Design as a preventive approach in residential settings-On fall injuries, suicidal situations and the role of architecture
Kapitel i bok, 2020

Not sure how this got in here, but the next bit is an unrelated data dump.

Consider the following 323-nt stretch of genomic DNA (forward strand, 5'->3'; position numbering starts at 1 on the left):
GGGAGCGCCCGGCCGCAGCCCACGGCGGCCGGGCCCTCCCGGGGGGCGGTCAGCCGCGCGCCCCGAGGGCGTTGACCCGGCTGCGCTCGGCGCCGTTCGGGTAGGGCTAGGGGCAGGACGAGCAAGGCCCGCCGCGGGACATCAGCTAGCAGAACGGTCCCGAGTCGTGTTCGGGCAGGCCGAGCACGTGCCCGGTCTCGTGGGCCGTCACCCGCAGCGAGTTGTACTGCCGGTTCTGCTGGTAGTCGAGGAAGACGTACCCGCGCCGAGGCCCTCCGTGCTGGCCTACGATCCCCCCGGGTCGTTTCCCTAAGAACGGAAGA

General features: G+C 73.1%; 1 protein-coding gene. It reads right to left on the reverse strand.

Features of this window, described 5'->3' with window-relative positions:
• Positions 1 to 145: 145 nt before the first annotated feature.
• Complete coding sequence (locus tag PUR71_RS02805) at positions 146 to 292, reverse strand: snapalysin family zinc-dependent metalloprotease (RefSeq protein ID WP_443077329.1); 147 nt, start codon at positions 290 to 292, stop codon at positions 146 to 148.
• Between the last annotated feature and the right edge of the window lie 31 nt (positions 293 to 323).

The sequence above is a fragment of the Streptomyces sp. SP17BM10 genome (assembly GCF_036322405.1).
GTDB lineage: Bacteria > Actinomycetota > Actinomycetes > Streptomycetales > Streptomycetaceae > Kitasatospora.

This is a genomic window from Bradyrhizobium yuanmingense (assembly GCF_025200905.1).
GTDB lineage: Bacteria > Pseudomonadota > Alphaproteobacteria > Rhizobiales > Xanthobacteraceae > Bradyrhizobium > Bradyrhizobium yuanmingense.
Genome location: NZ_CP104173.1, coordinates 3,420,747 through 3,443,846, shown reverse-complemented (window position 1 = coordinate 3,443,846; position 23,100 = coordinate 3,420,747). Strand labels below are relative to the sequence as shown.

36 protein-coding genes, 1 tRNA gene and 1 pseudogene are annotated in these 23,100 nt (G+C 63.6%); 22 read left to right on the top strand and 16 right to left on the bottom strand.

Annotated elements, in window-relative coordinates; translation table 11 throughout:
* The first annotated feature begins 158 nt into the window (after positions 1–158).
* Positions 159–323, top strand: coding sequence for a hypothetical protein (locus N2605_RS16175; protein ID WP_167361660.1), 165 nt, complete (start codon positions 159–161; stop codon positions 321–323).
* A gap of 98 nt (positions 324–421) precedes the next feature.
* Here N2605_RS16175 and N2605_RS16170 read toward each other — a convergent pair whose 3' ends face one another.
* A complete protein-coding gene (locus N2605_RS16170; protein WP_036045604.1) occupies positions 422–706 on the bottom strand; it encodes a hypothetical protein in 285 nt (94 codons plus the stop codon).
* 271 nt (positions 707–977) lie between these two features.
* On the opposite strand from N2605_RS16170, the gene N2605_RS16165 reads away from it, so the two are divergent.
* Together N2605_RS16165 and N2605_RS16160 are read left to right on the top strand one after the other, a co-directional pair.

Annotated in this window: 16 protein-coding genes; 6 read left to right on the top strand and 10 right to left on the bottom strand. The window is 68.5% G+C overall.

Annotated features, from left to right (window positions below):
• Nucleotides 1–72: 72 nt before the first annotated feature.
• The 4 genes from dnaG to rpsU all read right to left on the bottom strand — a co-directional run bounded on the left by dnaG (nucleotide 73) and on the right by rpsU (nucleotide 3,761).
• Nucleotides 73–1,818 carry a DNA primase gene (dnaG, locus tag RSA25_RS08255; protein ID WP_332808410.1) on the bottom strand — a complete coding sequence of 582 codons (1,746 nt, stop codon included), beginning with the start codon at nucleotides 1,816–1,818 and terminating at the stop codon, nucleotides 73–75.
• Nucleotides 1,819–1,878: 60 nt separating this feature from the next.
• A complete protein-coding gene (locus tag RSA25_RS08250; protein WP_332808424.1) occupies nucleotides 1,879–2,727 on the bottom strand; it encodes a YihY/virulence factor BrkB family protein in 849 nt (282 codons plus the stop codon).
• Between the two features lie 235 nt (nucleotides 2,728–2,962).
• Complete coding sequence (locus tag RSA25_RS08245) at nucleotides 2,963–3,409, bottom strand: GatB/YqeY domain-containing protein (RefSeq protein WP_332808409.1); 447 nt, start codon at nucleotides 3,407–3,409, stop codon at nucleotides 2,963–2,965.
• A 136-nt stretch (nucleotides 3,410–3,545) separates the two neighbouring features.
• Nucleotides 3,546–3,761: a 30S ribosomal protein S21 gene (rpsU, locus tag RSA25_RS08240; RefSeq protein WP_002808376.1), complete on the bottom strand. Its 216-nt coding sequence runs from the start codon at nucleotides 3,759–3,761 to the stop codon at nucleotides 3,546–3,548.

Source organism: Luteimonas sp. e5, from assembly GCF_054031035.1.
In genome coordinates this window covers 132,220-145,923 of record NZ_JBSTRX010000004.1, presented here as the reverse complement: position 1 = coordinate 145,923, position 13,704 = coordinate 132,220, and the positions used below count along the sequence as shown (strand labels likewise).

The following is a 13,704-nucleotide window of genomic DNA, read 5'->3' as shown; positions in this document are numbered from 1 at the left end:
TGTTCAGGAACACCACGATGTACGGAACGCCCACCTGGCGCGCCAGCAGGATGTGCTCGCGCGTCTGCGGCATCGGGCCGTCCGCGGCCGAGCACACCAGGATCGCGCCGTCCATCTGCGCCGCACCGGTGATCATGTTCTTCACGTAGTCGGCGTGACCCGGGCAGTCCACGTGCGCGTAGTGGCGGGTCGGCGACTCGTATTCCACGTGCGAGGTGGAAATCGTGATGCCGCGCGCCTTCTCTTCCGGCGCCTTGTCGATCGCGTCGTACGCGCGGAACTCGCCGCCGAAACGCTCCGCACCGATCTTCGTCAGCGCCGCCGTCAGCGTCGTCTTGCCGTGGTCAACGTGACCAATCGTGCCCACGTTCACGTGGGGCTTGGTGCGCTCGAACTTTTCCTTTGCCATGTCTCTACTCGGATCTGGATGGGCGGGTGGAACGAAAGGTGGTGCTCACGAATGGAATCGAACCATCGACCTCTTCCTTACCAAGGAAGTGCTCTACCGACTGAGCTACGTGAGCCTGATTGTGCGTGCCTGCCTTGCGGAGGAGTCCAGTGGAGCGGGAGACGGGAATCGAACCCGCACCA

The chapter will elaborate on the possibilities to work with design solutions to reduce the amount and consequences of injury events in residential settings. As well-known in the literature, injuries are a great global burden, causing both individual and community losses in different ways. At the same time, injury prevention is complex, since the risk factors tend to correlate on different levels. This makes it hard to find suitable strategies. Also, the majority of preventive strategies focus on the individual or social counter measures, though research has proven that spatial as well as environmental countermeasures can be effective. Therefore, this chapter will shift focus and acknowledge how individuals interact with the social and physical environment in order to highlight the importance of design strategies as a preventive approach. If we are to work with design strategies as a preventive approach, there is a need to engage in definitions and conceptualizations of injury events. We also need to look at theory and theoretical adaptation and, finally, develop concrete prevention strategies aiming at specific situations. As discussed here, injury prevention by design can start out from Crime Prevention Through Environmental Design (CPTED) and reconnect to the thoughts of Jane Jacobs and Oscar Newman. Nevertheless, CPTED needs to be adapted since crimes and injuries differ in some ways, which also stresses the importance of conceptualization, definitions and theory. In the work presented here, CPTED is adapted to IPTED (Injury Prevention Through Environmental Design) by working systematically with concepts, definitions and by theorizing injury events. Thus, as argued in this chapter, this kind of systematic work is of great importance in avoiding pitfalls in preventive work. The case studies presented here, describing fall injuries and suicides, are considered in line with this systematic approach. This approach not only stresses the importance of defining specific situational elements, it also underlines how and why architects are one of the most important actors in injury prevention.